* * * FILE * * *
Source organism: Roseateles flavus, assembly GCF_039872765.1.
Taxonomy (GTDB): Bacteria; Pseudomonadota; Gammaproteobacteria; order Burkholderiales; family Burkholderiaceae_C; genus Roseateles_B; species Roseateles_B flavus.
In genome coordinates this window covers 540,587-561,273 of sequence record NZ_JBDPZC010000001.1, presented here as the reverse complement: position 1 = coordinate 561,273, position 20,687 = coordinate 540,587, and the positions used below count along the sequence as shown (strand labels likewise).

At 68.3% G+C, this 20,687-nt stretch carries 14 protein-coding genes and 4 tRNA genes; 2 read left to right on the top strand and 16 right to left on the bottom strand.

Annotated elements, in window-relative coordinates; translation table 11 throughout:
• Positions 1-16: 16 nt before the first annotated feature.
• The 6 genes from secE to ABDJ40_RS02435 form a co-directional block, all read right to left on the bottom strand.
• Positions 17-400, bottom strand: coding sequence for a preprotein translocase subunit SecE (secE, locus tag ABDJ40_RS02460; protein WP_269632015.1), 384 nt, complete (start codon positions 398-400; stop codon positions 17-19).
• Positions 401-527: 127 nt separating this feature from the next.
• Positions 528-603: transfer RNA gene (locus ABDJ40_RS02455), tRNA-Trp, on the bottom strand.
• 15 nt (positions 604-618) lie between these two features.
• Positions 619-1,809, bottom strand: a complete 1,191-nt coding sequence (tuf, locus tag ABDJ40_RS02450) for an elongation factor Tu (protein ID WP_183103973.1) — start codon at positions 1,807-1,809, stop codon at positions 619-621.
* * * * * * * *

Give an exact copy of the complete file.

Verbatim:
Source organism: Roseateles flavus, assembly GCF_039872765.1.
Taxonomy (GTDB): Bacteria; Pseudomonadota; Gammaproteobacteria; order Burkholderiales; family Burkholderiaceae_C; genus Roseateles_B; species Roseateles_B flavus.
In genome coordinates this window covers 540,587-561,273 of sequence record NZ_JBDPZC010000001.1, presented here as the reverse complement: position 1 = coordinate 561,273, position 20,687 = coordinate 540,587, and the positions used below count along the sequence as shown (strand labels likewise).

At 68.3% G+C, this 20,687-nt stretch carries 14 protein-coding genes and 4 tRNA genes; 2 read left to right on the top strand and 16 right to left on the bottom strand.

Annotated elements, in window-relative coordinates; translation table 11 throughout:
• Positions 1-16: 16 nt before the first annotated feature.
• The 6 genes from secE to ABDJ40_RS02435 form a co-directional block, all read right to left on the bottom strand.
• Positions 17-400, bottom strand: coding sequence for a preprotein translocase subunit SecE (secE, locus tag ABDJ40_RS02460; protein WP_269632015.1), 384 nt, complete (start codon positions 398-400; stop codon positions 17-19).
• Positions 401-527: 127 nt separating this feature from the next.
• Positions 528-603: transfer RNA gene (locus ABDJ40_RS02455), tRNA-Trp, on the bottom strand.
• 15 nt (positions 604-618) lie between these two features.
• Positions 619-1,809, bottom strand: a complete 1,191-nt coding sequence (tuf, locus tag ABDJ40_RS02450) for an elongation factor Tu (protein ID WP_183103973.1) — start codon at positions 1,807-1,809, stop codon at positions 619-621.